The Scottish government is set to refuse consent for the EU withdrawal bill unless it is significantly amended to protect devolution, after crunch talks with Theresa May’s deputy. The Scottish Brexit minister, Michael Russell, said the Scottish government would continue to push for changes to the bill before it could recommend passing the legislation after a meeting with Damian Green, the first secretary of state, and Brexit secretary David Davis. “We remain unable to recommend the Scottish parliament consent to the EU withdrawal bill as currently drafted and will not be able to do so until the power-grab is removed from the bill,” he said. Both the Scottish and Welsh administrations have demanded additional changes to avoid what they describe as a Westminster power-grab on devolved policy areas including fisheries and agriculture.
NICOLA Sturgeon has vowed to block Brexit after claiming Westminster is trying to make a “power grab” in from Scotland’s devolved government. The party says the bill will see Brussels’ responsibilities in areas which would normally fall to devolved governments initially transferred to Westminster. And Scottish Brexit minister Michael Russell said today that Ms Sturgeon would recommend that Holyrood refuses to give its consent to the Bill “until the power grab is removed”. The threat directly contradicts claims by Theresa May’s deputy, Damian Green, that the row was over. After talks with representatives from Scotland, Wales and Northern Ireland in the first formal meeting of the joint ministerial committee (JMC) for eight months, Mr Green had claimed “talk of a power grab is now behind us”.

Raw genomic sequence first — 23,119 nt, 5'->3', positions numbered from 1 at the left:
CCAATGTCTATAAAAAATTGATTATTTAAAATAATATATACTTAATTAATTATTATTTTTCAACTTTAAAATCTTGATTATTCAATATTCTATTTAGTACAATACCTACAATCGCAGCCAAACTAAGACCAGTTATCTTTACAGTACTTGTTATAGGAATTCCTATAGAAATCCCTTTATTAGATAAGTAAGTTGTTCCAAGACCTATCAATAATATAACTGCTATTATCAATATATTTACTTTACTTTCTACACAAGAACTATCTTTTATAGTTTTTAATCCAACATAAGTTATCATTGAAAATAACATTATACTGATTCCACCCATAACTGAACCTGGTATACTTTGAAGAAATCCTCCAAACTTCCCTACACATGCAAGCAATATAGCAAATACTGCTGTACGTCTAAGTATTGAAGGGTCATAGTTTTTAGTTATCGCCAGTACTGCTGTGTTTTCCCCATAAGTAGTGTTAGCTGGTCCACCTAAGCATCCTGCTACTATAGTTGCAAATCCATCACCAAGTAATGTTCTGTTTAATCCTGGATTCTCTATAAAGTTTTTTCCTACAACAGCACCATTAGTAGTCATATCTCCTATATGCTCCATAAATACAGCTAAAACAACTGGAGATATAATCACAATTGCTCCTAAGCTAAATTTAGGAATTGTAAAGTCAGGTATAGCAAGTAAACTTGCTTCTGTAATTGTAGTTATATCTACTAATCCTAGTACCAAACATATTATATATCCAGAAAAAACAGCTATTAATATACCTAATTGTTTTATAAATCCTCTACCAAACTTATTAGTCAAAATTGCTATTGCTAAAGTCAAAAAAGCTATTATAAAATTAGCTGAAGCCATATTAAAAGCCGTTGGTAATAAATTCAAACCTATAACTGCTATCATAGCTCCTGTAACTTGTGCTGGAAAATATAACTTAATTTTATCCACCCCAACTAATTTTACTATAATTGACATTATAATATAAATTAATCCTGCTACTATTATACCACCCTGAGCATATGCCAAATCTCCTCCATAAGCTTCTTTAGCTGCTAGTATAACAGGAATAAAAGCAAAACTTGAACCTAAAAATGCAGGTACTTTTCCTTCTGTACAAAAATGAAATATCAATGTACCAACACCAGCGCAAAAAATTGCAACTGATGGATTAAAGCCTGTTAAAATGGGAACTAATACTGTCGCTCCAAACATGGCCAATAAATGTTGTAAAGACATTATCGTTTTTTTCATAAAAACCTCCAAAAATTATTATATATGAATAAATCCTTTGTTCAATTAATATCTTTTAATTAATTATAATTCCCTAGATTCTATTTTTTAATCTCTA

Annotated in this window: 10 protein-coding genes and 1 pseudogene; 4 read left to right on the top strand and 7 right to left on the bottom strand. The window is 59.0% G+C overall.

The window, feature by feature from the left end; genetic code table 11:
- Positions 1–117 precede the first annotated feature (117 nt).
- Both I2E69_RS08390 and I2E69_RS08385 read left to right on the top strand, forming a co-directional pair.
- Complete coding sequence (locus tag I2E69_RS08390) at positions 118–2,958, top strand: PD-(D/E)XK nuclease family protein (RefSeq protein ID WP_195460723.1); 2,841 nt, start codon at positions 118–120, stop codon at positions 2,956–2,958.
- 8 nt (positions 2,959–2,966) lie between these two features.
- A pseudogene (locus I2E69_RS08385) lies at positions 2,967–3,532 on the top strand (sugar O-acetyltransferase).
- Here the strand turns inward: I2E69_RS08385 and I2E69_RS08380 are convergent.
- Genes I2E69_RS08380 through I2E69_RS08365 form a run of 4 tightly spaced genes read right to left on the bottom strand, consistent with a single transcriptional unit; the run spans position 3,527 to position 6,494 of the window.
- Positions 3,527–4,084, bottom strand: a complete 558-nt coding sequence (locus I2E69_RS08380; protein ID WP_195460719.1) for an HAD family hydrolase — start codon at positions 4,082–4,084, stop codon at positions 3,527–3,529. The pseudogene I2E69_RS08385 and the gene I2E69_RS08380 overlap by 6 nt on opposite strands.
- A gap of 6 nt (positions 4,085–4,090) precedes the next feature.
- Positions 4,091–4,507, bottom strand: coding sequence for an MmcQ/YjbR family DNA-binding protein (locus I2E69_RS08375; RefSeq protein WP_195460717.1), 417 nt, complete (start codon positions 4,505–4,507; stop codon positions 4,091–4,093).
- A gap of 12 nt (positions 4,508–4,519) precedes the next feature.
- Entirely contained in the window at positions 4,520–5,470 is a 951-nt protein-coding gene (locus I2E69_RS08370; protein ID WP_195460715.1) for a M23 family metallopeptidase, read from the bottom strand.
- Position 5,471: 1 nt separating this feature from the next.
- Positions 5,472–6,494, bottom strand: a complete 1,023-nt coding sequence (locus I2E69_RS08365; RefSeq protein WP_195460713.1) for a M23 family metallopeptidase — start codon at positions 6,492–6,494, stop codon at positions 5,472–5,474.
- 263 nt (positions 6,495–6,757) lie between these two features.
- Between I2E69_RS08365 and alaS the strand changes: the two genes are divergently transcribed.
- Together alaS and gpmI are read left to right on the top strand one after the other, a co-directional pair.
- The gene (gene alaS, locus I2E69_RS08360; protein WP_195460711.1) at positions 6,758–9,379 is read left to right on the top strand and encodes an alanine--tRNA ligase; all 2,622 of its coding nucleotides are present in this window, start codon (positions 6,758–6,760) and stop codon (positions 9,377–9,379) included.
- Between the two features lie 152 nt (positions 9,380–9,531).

The Conservatives are being denied a House of Commons majority under an “unfair” constituency system, the official review of MPs seats suggests today. Changes proposed by the Boundary Commission to make the current system fairer would give the Tories a small outright majority in the Commons. The review of boundaries, which was proposed under the Coalition but blocked by the Liberal Democrats, would deliver on a Government pledge to cut the number of MPs by 50 to 600. The boundaries are being redrawn to equalise constituencies as the average Tory MP has 74,500 constituents compared to average Labour MP who has 70,500 voters, according to Electoral Calculus. The reforms are now seen by senior Conservatives as even more important after Theresa May’s disastrous snap election, in which she failed to win an outright majority in the Commons.